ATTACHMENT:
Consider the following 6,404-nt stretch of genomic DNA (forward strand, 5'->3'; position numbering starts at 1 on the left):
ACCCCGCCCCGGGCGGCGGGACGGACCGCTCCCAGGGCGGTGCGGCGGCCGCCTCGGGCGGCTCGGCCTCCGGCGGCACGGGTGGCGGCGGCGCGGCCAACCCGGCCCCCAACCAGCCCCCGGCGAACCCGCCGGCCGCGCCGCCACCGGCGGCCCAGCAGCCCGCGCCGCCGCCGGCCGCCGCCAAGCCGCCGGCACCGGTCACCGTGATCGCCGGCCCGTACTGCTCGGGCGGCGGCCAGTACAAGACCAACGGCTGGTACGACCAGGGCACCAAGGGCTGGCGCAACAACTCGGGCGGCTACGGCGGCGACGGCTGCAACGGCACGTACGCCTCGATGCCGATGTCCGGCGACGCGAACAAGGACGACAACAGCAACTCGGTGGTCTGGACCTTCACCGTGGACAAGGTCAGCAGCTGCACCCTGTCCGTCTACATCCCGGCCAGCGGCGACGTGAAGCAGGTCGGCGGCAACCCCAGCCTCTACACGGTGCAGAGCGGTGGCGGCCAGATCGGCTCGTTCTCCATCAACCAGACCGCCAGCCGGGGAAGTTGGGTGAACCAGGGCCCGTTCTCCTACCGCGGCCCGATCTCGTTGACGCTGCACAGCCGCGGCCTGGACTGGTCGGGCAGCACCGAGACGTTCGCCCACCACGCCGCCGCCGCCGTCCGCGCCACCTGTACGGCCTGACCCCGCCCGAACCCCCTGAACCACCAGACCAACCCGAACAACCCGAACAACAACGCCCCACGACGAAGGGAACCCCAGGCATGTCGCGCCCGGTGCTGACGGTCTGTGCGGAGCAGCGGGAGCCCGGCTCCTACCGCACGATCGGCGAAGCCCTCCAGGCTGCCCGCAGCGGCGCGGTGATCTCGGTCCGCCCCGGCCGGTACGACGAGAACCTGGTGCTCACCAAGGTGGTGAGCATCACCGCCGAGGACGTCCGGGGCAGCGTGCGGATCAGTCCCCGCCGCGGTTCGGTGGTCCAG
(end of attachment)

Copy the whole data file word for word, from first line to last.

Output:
Consider the following 6,404-nt stretch of genomic DNA (forward strand, 5'->3'; position numbering starts at 1 on the left):
ACCCCGCCCCGGGCGGCGGGACGGACCGCTCCCAGGGCGGTGCGGCGGCCGCCTCGGGCGGCTCGGCCTCCGGCGGCACGGGTGGCGGCGGCGCGGCCAACCCGGCCCCCAACCAGCCCCCGGCGAACCCGCCGGCCGCGCCGCCACCGGCGGCCCAGCAGCCCGCGCCGCCGCCGGCCGCCGCCAAGCCGCCGGCACCGGTCACCGTGATCGCCGGCCCGTACTGCTCGGGCGGCGGCCAGTACAAGACCAACGGCTGGTACGACCAGGGCACCAAGGGCTGGCGCAACAACTCGGGCGGCTACGGCGGCGACGGCTGCAACGGCACGTACGCCTCGATGCCGATGTCCGGCGACGCGAACAAGGACGACAACAGCAACTCGGTGGTCTGGACCTTCACCGTGGACAAGGTCAGCAGCTGCACCCTGTCCGTCTACATCCCGGCCAGCGGCGACGTGAAGCAGGTCGGCGGCAACCCCAGCCTCTACACGGTGCAGAGCGGTGGCGGCCAGATCGGCTCGTTCTCCATCAACCAGACCGCCAGCCGGGGAAGTTGGGTGAACCAGGGCCCGTTCTCCTACCGCGGCCCGATCTCGTTGACGCTGCACAGCCGCGGCCTGGACTGGTCGGGCAGCACCGAGACGTTCGCCCACCACGCCGCCGCCGCCGTCCGCGCCACCTGTACGGCCTGACCCCGCCCGAACCCCCTGAACCACCAGACCAACCCGAACAACCCGAACAACAACGCCCCACGACGAAGGGAACCCCAGGCATGTCGCGCCCGGTGCTGACGGTCTGTGCGGAGCAGCGGGAGCCCGGCTCCTACCGCACGATCGGCGAAGCCCTCCAGGCTGCCCGCAGCGGCGCGGTGATCTCGGTCCGCCCCGGCCGGTACGACGAGAACCTGGTGCTCACCAAGGTGGTGAGCATCACCGCCGAGGACGTCCGGGGCAGCGTGCGGATCAGTCCCCGCCGCGGTTCGGTGGTCCAG